New Report: Exploding World Debt Will Cause Global Financial Meltdown

Author: David Yee
Created: 11 February, 2015
Updated: 15 October, 2022
3 min read

The McKinsey Global Institute released a new study examining the growing world debt and warns of increased risks to worldwide financial stability.

According to the report, total world debt -- including government, household, financial, and corporate -- increased to $199 trillion in 2014. This is almost three times the total yearly world output.

Since the Great Recession (beginning in 2007), global debt has increased by $57 trillion, far outpacing the world's economic growth in composite GDP.

Only 5 countries have lowered their total debt burden: Argentina, Romania, Egypt, Saudi Arabia, and Israel.

It's Not Just Governments

While government debt is expanding at the fastest pace worldwide, all sectors have significantly increased their debt burdens.

Probably the most remarkable retreat was from the financial sector, significantly deleveraging after the U.S. mortgage-lending crisis of 2007-2010.

Household debt, according to the report, is a worldwide ticking time bomb. The lessons were not learned from the U.S. financial crisis, and levels of unsustainable debt continue to soar.

Of the industrial nations, only the United States, Ireland, Portugal, Spain, and the United Kingdom have seen significant slowing in the accumulation of household debt.

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In particular, the household debts in the Netherlands, South Korea, Canada, Sweden, Australia, Malaysia, and Thailand are seen by analysts as unsustainable and in jeopardy of non-repayment.

Is China Set Up For Its First Widespread Financial Collapse?

In America, we generally see China as a buyer of debt, not as a country accumulating an unsustainable debt burden.

China has had an impressive period of expansion, and too often the delusion of "never-ending growth" becomes contagious.

One-third of the world's $57 trillion debt increase was from China's debt explosion, with total debt exceeding 282 percent of GDP (higher than the United States).

Some of this debt seems almost foolish, with municipalities accumulating $1.7 trillion in debt solely on purchasing automobiles for government use.

But two looming risks are the cause of the analyst's alarm: the level of debt tied to real estate and the rapid increase of shadow banking.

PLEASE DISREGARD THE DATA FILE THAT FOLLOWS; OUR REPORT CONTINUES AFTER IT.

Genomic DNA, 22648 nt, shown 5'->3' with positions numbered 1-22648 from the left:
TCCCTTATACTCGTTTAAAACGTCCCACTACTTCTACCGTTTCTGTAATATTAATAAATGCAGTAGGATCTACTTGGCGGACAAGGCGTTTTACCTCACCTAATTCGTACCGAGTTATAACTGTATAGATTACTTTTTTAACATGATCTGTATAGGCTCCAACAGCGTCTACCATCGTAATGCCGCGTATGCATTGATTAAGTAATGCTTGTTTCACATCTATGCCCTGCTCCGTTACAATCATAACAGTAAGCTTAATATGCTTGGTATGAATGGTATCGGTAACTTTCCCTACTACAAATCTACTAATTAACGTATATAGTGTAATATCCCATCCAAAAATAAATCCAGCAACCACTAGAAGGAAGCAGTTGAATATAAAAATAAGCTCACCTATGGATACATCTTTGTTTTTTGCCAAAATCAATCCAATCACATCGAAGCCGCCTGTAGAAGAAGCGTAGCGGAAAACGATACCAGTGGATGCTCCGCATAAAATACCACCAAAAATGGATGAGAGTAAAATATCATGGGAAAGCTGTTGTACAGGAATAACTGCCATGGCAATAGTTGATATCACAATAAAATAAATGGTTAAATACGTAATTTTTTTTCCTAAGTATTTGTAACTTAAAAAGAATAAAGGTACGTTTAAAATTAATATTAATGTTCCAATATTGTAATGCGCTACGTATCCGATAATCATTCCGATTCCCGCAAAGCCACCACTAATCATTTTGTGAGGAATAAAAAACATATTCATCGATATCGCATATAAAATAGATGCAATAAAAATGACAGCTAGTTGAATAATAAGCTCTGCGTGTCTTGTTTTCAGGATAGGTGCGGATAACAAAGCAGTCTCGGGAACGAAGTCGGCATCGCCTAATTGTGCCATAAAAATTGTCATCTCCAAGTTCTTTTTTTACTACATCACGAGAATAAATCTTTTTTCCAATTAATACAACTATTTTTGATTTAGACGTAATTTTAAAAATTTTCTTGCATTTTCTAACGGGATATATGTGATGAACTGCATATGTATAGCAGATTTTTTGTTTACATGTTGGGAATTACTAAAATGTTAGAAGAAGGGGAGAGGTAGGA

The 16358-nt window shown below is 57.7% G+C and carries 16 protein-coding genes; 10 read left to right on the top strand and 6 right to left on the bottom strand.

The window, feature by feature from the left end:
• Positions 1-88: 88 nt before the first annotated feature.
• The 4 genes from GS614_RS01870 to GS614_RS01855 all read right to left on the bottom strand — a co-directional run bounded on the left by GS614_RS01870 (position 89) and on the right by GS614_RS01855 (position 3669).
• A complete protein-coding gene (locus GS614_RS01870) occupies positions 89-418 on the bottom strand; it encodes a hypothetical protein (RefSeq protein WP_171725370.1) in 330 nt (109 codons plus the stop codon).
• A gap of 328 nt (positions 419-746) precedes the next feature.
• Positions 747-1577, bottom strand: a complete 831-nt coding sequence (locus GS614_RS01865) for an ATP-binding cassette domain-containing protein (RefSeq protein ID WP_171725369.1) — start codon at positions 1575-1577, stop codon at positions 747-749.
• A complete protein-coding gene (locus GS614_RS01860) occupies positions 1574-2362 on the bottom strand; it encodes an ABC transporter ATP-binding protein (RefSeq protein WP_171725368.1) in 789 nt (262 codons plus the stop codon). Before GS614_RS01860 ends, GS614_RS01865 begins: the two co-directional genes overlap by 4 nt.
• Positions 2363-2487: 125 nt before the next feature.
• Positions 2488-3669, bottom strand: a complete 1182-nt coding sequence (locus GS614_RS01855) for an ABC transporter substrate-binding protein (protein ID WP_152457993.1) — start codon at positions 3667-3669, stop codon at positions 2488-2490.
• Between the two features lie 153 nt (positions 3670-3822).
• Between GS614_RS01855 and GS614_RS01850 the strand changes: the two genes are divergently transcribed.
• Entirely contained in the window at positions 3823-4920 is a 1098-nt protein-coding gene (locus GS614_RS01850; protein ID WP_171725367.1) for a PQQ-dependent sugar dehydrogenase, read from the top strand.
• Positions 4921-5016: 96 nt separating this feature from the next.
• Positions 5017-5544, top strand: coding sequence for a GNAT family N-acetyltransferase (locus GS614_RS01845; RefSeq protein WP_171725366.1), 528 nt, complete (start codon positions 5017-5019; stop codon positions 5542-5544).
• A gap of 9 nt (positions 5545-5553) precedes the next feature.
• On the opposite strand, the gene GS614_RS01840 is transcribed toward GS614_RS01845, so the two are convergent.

Both of these risks were fundamental causes of the U.S. banking crisis, but China's leveraging is even worse. Over half of the total debt in China is in debt linked to real estate.

Shadow banking is the term that describes nontraditional banking institutions. These entities are often unregulated and uninsured, and frequently take extraordinary risks.

Shadow banking in China is increasing at 36 percent per year, trying to keep up with the ever increasing demand for finance.

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While there is nothing inherently wrong with shadow banking (it exists in the United States as well), at these levels it adds unnecessary risk and instability to the entire financial system.

Are We Heading Toward a Worldwide Financial Meltdown?

Consumption always drives the economy -- consumption increases business investment by sending signals for firms to hire and produce more products.

But the world is consuming on borrowed money. What happens when the credit runs out?

It's not hard to see the tailspin; we even created a smaller version during the Great Recession.

As credit runs out, households (the primary consumers) spend less to pay down debt. This, in turn, cools down the economy, businesses layoff workers, and payrolls decrease, which makes it harder to pay down debt or consume.

This is what concerns these analysts. At some point, the world credit supply will run out. And even if it doesn't, huge portions of GDP will be paid in interest, not in consumption.

Take for instance China's recent debt explosion. At close to 300 percent of GDP, the total interest on debt (at say 5%) would equal roughly 15 percent of the total GDP.

And there's the catch-22. We can't have a sudden retreat from spending with debt. At some point, however, the interest due will consume a huge portion of the total GDP.

We've created the perfect storm -- and at this point, we're probably going to have to ride it out when the storm makes landfall.

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Photo Credit: Kurt Kleemann / shutterstock.com